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Let $R$ be a ring and let $n\in\mathbb{Z}$.

Given $a\in R$, I've seen $na$ defined as $$ na:=\begin{cases}0&\text{if }n=0,\\\underbrace{a+a+\cdots+a}_{n\text{ times}}&\text{if }n>0,\\\underbrace{-a-a-\cdots-a}_{|n|\text{ times}}&\text{if }n<0.\end{cases}\tag{1} $$ With this definition, I've even read that $$ (m+n)a=ma+na\tag{2} $$ and $$ (mn)1=(m1)(n1)\tag{3} $$ are obvious (and I do agree with this view).

Question:

(i) Isn't $(1)$ informal? If so, would $na$ be formally defined, for $n\geq0$, recursively via the equations \begin{align*} 0a&=0\tag{4}\\ (n+1)a&=na+a\tag{5} \end{align*} and for $n<0$ by $na:=-(-n)a$ ?

(ii) Would formal proofs of $(2)$ and $(3)$ be as given below?

I'm asking since I've never seen this done...

Proof of $(2)$: For fixed $m$, proceed by induction on $n$ for $n\geq-m$. Then, for $n<-m$, $$ (m+n)a=-(-m-n)a=-((-m)a+(-n)a)=-(-m)a-(-n)a=ma+na $$

Proof of $(3)$: First show the result for $n\in\mathbb{Z}$ and $m\geq0$. To do so, prove by induction on $m$ for fixed $n$ that $(mn)1=m(n1)$ (making use of $(2)$) and then that this equals $(m1)(n1)$, by induction on $m$ again. Finally, for $m<0$, $$ (mn)1=(-(-m)n)1=-((-m)n)1=-((-m)1)(n1)=(-(-m)1)(n1)=(m1)(n1) $$

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Your comment in the answer to @lhf is correct. This is formalized in set theory with the concept of recursive definition, in this case, the recursive definition of a homomorphism $f_a : \mathbb{Z} \to R$ with the property that $f_a(1)=a$.

Informally it goes just like what you wrote: first define $f_a(1)$ which has already been done; then define $f_a(n)$ by a formula expressed in terms of the values of $f_a(1),…,f_a(n-1)$, in this case $f_a(n)=f_a(n-1)+a$. The principal of recursive definition then guarantees the existence of this function $f_a$ on the natural numbers, and then you extend to zero and negative numbers in the obvious way.

This informal way of doing a recursive definition is almost universally acceptable, because a complete and formal recursive definition is often quite tedious and without much mathematical interest. There are definitely exceptions, though, where one really ought to write out the details of a recursive definition.

Once you've proved the existence of $f_a$, you still want to prove that it is a homomorphism, and this will be a proof by induction.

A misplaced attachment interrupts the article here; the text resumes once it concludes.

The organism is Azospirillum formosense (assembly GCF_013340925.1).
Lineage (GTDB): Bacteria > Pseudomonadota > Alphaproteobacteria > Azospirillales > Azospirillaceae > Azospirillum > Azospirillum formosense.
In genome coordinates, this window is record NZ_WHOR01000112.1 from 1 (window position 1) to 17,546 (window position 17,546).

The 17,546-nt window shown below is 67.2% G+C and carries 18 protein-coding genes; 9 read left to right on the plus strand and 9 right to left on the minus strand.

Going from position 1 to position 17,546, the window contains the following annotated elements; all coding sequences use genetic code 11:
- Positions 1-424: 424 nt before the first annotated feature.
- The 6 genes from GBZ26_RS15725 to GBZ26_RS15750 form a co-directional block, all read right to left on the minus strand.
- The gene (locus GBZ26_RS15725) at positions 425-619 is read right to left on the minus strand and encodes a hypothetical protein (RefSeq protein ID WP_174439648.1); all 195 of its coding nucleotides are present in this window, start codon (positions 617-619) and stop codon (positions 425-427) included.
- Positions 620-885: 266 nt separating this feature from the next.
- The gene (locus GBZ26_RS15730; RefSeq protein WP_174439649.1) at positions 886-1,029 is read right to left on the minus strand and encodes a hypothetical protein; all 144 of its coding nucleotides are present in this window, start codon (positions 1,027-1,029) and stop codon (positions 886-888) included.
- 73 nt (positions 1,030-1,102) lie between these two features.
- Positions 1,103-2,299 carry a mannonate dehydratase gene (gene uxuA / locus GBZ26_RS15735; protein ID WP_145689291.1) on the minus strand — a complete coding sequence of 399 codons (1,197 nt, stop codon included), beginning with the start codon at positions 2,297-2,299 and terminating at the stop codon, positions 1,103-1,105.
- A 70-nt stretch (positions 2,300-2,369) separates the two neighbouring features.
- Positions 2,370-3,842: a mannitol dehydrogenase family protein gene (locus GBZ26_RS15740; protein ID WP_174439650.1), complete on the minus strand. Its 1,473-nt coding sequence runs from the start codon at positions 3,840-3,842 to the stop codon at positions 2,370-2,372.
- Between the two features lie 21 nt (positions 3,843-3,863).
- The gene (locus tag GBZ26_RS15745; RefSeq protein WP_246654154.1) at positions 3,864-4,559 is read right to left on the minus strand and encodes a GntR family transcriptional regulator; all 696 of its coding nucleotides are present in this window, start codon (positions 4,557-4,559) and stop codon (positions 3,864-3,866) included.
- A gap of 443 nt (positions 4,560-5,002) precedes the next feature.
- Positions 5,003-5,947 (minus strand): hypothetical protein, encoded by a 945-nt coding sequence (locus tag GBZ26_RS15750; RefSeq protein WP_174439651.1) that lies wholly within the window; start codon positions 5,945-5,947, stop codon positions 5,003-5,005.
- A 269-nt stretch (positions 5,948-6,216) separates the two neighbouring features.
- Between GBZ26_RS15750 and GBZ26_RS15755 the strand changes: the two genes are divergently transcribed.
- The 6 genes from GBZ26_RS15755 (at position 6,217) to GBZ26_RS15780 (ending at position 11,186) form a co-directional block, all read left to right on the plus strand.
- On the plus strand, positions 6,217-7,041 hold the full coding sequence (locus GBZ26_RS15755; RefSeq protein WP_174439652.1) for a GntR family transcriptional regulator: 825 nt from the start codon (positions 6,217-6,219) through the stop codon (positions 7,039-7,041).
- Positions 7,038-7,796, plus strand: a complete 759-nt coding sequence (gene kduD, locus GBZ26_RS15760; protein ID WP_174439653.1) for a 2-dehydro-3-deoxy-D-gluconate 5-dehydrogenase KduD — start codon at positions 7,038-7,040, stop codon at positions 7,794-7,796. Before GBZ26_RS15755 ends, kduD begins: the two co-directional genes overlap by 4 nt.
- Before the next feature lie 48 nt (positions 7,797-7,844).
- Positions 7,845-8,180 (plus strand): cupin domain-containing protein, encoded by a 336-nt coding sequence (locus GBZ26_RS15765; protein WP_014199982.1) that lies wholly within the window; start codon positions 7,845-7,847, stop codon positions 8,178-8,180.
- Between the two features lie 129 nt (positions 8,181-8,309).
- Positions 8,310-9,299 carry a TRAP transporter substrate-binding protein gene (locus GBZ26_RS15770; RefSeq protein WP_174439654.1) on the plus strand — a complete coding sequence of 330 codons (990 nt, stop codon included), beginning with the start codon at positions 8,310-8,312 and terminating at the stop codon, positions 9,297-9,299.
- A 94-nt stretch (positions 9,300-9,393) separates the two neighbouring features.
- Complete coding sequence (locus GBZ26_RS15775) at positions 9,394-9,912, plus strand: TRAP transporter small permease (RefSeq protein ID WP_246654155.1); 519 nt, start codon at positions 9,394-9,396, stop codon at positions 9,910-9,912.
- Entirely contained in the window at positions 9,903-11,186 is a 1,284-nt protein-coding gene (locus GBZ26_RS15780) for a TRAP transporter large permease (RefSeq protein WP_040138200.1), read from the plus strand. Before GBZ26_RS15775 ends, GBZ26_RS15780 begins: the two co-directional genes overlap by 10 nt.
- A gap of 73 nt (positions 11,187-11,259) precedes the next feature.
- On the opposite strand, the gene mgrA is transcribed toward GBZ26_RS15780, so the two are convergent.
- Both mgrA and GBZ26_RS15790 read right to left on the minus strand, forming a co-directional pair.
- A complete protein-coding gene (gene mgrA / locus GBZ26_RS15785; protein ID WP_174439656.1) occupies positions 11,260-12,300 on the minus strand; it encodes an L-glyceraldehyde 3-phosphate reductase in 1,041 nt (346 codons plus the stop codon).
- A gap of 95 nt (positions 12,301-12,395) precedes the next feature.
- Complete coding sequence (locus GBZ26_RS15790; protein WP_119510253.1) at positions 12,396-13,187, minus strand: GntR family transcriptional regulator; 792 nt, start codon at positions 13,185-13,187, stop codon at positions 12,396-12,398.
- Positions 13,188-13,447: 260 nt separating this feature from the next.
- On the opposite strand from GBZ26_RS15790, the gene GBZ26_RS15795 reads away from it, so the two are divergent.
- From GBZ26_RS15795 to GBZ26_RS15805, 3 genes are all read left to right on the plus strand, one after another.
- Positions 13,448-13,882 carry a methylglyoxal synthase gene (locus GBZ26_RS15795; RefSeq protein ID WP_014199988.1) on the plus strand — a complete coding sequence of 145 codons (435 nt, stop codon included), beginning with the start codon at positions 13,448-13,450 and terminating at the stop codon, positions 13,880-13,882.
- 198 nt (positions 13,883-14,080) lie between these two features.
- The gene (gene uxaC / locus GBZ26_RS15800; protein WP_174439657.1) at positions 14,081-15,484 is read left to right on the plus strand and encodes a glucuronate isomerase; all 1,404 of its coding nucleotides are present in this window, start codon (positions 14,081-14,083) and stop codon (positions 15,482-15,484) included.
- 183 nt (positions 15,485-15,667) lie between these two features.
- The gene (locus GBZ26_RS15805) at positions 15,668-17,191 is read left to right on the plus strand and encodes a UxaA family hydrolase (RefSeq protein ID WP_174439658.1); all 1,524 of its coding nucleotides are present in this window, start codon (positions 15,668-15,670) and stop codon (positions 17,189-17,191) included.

And as long as we've gone this far, you may also wish to formally verify, using the axioms of set theory, that the formula $a \mapsto f_a$ defines a function from $R$ to the set of homomorphisms $\mathbb{Z} \to R$. This way one can completely formalize the definition of $n \cdot a$ to be $n \cdot a = f_a(n)$.

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$na$ is simply $a^n$ in the additive group of $R$, written additively of course.

In other words, since $\mathbb Z$ is a cyclic group generated by $1 \in \mathbb Z$, there is a unique homomorphism $\mu: \mathbb Z \to R^+$ of additive groups such that $\mu(1)=a$. Then $na$ is simply $\mu(n)$.

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  • $\begingroup$ But before defining a cyclic group, don't you have to define $a^n$ where the same considerations occur? To prove that $\mu$ is compatible with the addition in $R$, don't you have to define $na$ (or $a^n$) first? $\endgroup$ – Guest Dec 17 '15 at 2:13
  • $\begingroup$ You only have to do this for $\mathbb Z$, where the properties are a consequence of Peano's axioms. Then $na$ is defined to be $\mu(n)$. $\endgroup$ – lhf Dec 17 '15 at 8:49
  • $\begingroup$ I mean, how would you show that $\mu$ exists? Here, for example, they use $h^n$ to do so. $\endgroup$ – Guest Dec 17 '15 at 16:52
  • $\begingroup$ I think you define $\mu$ by induction: $\mu(1)=a$, $\mu(n+1)=a\mu(n)$ and extend to negatives. The point is that this definition is forced onto you if you want a homomorphism. Hence uniqueness. $\endgroup$ – lhf Dec 17 '15 at 17:21
  • $\begingroup$ Well, then it seems to me like you just use another notation. Instead of writing $na$ as in my question, you write $\mu(n)$ and your recursive definition of $\mu$ corresponds to the one in my question, part (i). It seems to me like you would still have to prove that $\mu(nm)=\mu(n)\mu(m)$ using induction (as in my question, part (ii)). $\endgroup$ – Guest Dec 17 '15 at 18:05

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